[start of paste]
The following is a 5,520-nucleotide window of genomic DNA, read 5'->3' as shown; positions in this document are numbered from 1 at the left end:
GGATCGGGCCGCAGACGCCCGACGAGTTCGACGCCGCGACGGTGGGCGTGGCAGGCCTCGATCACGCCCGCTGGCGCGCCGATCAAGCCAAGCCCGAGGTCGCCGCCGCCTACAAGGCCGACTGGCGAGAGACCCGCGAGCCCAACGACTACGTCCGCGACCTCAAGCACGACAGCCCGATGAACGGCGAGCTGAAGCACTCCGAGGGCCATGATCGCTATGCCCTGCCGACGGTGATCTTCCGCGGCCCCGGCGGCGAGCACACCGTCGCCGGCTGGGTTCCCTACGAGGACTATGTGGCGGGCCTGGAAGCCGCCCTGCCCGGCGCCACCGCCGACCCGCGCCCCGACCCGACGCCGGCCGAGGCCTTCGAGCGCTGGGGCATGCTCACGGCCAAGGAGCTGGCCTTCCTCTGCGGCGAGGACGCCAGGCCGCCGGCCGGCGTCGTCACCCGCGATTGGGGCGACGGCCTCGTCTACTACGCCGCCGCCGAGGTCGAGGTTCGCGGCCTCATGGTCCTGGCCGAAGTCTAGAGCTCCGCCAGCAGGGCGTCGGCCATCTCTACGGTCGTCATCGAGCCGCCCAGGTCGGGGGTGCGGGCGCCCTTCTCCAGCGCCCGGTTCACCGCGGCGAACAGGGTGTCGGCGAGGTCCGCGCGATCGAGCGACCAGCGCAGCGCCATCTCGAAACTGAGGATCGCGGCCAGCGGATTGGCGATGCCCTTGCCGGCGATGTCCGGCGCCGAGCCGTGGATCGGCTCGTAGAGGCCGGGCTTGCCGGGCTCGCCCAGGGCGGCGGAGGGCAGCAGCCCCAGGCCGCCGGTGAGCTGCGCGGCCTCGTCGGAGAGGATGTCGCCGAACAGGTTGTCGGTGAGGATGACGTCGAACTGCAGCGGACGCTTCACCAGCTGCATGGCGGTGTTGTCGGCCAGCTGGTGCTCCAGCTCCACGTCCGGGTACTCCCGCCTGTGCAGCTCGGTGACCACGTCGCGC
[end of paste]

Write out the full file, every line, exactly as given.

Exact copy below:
The following is a 5,520-nucleotide window of genomic DNA, read 5'->3' as shown; positions in this document are numbered from 1 at the left end:
GGATCGGGCCGCAGACGCCCGACGAGTTCGACGCCGCGACGGTGGGCGTGGCAGGCCTCGATCACGCCCGCTGGCGCGCCGATCAAGCCAAGCCCGAGGTCGCCGCCGCCTACAAGGCCGACTGGCGAGAGACCCGCGAGCCCAACGACTACGTCCGCGACCTCAAGCACGACAGCCCGATGAACGGCGAGCTGAAGCACTCCGAGGGCCATGATCGCTATGCCCTGCCGACGGTGATCTTCCGCGGCCCCGGCGGCGAGCACACCGTCGCCGGCTGGGTTCCCTACGAGGACTATGTGGCGGGCCTGGAAGCCGCCCTGCCCGGCGCCACCGCCGACCCGCGCCCCGACCCGACGCCGGCCGAGGCCTTCGAGCGCTGGGGCATGCTCACGGCCAAGGAGCTGGCCTTCCTCTGCGGCGAGGACGCCAGGCCGCCGGCCGGCGTCGTCACCCGCGATTGGGGCGACGGCCTCGTCTACTACGCCGCCGCCGAGGTCGAGGTTCGCGGCCTCATGGTCCTGGCCGAAGTCTAGAGCTCCGCCAGCAGGGCGTCGGCCATCTCTACGGTCGTCATCGAGCCGCCCAGGTCGGGGGTGCGGGCGCCCTTCTCCAGCGCCCGGTTCACCGCGGCGAACAGGGTGTCGGCGAGGTCCGCGCGATCGAGCGACCAGCGCAGCGCCATCTCGAAACTGAGGATCGCGGCCAGCGGATTGGCGATGCCCTTGCCGGCGATGTCCGGCGCCGAGCCGTGGATCGGCTCGTAGAGGCCGGGCTTGCCGGGCTCGCCCAGGGCGGCGGAGGGCAGCAGCCCCAGGCCGCCGGTGAGCTGCGCGGCCTCGTCGGAGAGGATGTCGCCGAACAGGTTGTCGGTGAGGATGACGTCGAACTGCAGCGGACGCTTCACCAGCTGCATGGCGGTGTTGTCGGCCAGCTGGTGCTCCAGCTCCACGTCCGGGTACTCCCGCCTGTGCAGCTCGGTGACCACGTCGCGC